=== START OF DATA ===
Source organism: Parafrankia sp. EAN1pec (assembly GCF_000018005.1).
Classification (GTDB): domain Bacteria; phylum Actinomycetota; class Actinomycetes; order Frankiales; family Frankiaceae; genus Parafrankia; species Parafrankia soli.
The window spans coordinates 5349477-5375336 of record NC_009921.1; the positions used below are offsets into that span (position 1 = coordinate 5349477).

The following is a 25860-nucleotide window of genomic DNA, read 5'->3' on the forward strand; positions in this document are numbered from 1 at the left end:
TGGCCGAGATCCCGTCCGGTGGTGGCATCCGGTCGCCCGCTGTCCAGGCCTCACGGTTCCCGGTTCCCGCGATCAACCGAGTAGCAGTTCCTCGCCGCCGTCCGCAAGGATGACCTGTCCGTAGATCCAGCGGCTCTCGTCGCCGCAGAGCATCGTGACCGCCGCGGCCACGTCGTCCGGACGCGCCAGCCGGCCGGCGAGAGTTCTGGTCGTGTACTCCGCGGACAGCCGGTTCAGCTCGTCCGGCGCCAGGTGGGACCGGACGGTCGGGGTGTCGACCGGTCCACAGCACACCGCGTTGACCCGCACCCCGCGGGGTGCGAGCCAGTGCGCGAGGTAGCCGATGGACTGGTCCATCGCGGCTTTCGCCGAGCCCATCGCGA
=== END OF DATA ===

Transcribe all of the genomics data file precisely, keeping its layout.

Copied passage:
Source organism: Parafrankia sp. EAN1pec (assembly GCF_000018005.1).
Classification (GTDB): domain Bacteria; phylum Actinomycetota; class Actinomycetes; order Frankiales; family Frankiaceae; genus Parafrankia; species Parafrankia soli.
The window spans coordinates 5349477-5375336 of record NC_009921.1; the positions used below are offsets into that span (position 1 = coordinate 5349477).

The following is a 25860-nucleotide window of genomic DNA, read 5'->3' on the forward strand; positions in this document are numbered from 1 at the left end:
TGGCCGAGATCCCGTCCGGTGGTGGCATCCGGTCGCCCGCTGTCCAGGCCTCACGGTTCCCGGTTCCCGCGATCAACCGAGTAGCAGTTCCTCGCCGCCGTCCGCAAGGATGACCTGTCCGTAGATCCAGCGGCTCTCGTCGCCGCAGAGCATCGTGACCGCCGCGGCCACGTCGTCCGGACGCGCCAGCCGGCCGGCGAGAGTTCTGGTCGTGTACTCCGCGGACAGCCGGTTCAGCTCGTCCGGCGCCAGGTGGGACCGGACGGTCGGGGTGTCGACCGGTCCACAGCACACCGCGTTGACCCGCACCCCGCGGGGTGCGAGCCAGTGCGCGAGGTAGCCGATGGACTGGTCCATCGCGGCTTTCGCCGAGCCCATCGCGA